We had Dr. Eghosa Imasuen on Day Seven. His interesting lecture focused more on the technical aspects of the literary craft. Two of the major things he covered included Points Of View and writing realistic dialogue. Before his class, he’d actually sent us six short stories to read beforehand [He had sent us these stories before we even checked in at the hotel. *sigh* Just imagine]. He pointed out the things we could learn in the technical presentation of each story, why each story is told as it is and all other things. Chimamanda showed up again as well! Eghosa ended the day by giving us an assignment… to rewrite the particularly horrible prologue of a popular novel.
* * *
Though the acceptance email had mentioned he’d be attending, I was still giddy and I consciously had to stop myself from crying out when I opened the door to the conference room that morning for classes, and saw Dave Eggers sitting at the head of the arranged tables. He turned to me and gave a little smile as I came in [probably because of the look on my face]. Even as I sat down, I wondered again why no one was actually prostrating and still sat normally, as if that weren’t Dave Eggers himself sitting in the same room with us. First Chimamanda, now Dave. I sighed inwardly and concluded:
“You all are just mad.”
Dave gave us some pretty interesting in-class works and lectured us a bit about editing our stories. Among many things, he advised us to not edit while we’re actually writing the story; we were to let the words pour out till we’d finished, before going back to edit. One of the interesting things he asked us to do was to think of who we each thought was the embodiment of evil, whether living or dead or fictional. Here comes the plot twist: we were to write a story that shows their redeeming qualities. In other words, present them in a good light. [I know, just… wow]. After the class was over, I quickly left, so that I could jam Dave on his way out. It was so worth it, I nearly died.
* * *
Day Nine already and a lot of us were thinking of the workshop’s impending end. Today was the day we were to turn in Eghosa’s prologue assignment but because of the volume of work we were swamped with, we had all decided together the previous day to collectively bypass Eghosa’s assignment [Hehehe]. But of course, every class has those people that are just academically sadistic. See the majority of us thinking that we would all forego the assignment, only to find out later that some people had already done theirs in secret [fear girls and quiet people]. I had to do mine that morning and it actually looked good, to my complete surprise. That showed me another lesson: if you really had to write something, it would come to you.
Eghosa awarded the person with the best assignment with a complete collection of Chimamanda’s novels in the lovely Ankara cover. Hmm, high blood pressure is very real.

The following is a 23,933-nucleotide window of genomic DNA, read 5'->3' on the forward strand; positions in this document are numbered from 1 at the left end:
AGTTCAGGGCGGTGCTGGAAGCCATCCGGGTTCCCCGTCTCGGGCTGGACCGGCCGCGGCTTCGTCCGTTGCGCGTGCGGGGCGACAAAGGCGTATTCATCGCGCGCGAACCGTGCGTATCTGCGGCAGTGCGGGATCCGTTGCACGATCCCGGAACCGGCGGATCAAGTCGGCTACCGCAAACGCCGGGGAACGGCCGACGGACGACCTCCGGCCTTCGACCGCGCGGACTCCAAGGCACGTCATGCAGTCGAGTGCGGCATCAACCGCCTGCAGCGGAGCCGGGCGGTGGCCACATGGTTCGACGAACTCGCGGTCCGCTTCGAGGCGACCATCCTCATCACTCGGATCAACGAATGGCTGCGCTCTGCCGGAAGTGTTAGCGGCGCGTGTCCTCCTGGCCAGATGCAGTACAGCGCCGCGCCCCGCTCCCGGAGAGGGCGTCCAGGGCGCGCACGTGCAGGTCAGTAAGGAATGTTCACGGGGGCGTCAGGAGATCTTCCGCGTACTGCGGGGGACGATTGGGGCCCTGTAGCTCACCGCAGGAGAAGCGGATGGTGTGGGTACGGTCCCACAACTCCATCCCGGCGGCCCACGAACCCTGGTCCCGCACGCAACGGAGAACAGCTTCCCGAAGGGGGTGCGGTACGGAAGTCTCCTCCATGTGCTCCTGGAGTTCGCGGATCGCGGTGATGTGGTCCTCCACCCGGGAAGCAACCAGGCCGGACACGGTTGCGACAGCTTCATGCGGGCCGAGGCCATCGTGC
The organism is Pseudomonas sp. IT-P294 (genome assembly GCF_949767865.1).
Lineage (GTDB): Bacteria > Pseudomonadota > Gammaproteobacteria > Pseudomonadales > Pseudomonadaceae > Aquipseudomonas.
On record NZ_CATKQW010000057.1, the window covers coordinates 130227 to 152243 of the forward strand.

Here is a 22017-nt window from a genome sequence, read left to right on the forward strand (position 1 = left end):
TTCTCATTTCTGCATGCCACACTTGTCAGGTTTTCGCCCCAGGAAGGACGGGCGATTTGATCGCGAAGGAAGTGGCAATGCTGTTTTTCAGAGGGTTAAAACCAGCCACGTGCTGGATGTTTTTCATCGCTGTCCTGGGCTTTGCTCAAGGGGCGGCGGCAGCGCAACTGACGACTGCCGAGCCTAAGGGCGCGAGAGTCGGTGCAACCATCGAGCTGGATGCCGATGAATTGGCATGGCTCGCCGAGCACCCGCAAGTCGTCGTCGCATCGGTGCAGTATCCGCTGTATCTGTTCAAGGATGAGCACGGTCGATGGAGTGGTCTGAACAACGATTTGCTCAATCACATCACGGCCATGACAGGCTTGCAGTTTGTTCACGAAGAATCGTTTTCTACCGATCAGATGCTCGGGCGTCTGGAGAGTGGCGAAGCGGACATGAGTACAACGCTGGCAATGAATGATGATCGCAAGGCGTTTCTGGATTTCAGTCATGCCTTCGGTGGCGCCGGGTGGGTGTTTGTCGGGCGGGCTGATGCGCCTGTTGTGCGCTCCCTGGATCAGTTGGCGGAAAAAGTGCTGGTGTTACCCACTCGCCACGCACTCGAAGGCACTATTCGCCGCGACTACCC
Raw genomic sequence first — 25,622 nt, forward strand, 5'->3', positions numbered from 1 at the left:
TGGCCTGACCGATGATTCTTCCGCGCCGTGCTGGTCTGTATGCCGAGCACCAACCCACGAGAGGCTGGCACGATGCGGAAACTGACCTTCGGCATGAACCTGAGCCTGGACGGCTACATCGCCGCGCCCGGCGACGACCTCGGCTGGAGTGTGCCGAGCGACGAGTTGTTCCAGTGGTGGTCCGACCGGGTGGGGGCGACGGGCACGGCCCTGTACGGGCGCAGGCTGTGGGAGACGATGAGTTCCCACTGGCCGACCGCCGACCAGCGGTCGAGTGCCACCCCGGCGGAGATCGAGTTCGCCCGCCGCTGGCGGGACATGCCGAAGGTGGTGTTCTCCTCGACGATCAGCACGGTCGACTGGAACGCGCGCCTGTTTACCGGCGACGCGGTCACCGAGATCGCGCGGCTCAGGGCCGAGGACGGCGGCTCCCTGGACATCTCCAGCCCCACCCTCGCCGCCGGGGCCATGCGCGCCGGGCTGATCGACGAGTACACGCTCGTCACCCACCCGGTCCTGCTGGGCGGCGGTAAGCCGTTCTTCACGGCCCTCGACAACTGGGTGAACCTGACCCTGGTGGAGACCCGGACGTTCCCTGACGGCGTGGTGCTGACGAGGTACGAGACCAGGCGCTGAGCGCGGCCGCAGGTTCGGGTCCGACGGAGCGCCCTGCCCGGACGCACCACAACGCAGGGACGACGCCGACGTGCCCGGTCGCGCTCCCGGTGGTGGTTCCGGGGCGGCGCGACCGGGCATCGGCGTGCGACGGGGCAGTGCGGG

* * *
The tenth day came finally, the literary evening being the next day. The last class was Dave too, though both Chimamanda and Eghosa came later. This was the day I finally read out my nonfiction piece [yes, reading everybody’s pieces took that long and I was among the last few]. Chimamanda was delighted with my piece and said, “Though it still has that X, X X, it now has X. This is really good, Justin.” Before he left, Dave had a chat with a few of us that had questions. I asked him if it were possible to make and sustain a living from writing, and he said something I’m sure I’ll never forget. He said, “If you take it as a job, then sure, you will definitely live off it.”
* * *
The literary evening was held in the ballroom of a magnificent hotel. We spent the better part of an hour taking pictures with each other, sipping our glasses of wine and enjoying the most of each other’s company. Ten days had come and gone. By the same time tomorrow, we would be back in our former lives. That evening, we chose to forget everything that came after; we were living the present, and we would relish every second of it, while we still could. Chimamanda presented our certificates to us that day, giving each of us individual citations as she handed us the certificates. There were talks, spoken-word performances and also music performances by Falana, Zoro and Phyno. Chimamanda returned with us to our hotel and we had a final dinner together in those midnight hours. In that space of time, a dull ache lodged in my chest at the thought that this was goodbye for all of us, that after being a part of Chimamanda’s world, even if only for ten days, we would soon go our separate ways. She stayed with us until about three a.m before we had to watch her go. I left for my room before she left, a mistake I still regret whenever I think of it; but I’d only done that because I was so tired that keeping my eyes open was a problem.
Goodbyes are painful, especially among friends of this sort. These are people you’ve shared this uncommon connection with, which for some is something never experienced before the workshop. In the midst of the farewells, I realize that the best part of the workshop isn’t actually the knowledge gained or skills sharpened. It isn’t even the fact that you are brought face to face with your idols.
Now, eight hundred plus pictures later, I realize that the best part of the workshop is the people you meet, those people who become your friends and yet are more than friends. It is this thing, this connection, that you will remember even decades after. It is this resonance of minds and characters that you will never ever forget.
Justin Clement is a talented young man who writes in the dead of night (maybe), sleeps all day and eats at ungodly hours. Writing both literary and speculative fiction, his work has appeared on AfricanWriter magazine. He is a graduate of both Chimamanda Adichie’s Purple Hibiscus Trust Workshop and Goethe-Institut’s AfroYoungAdult Workshop. He is a sucker for alternative music bands with abstract-sounding names.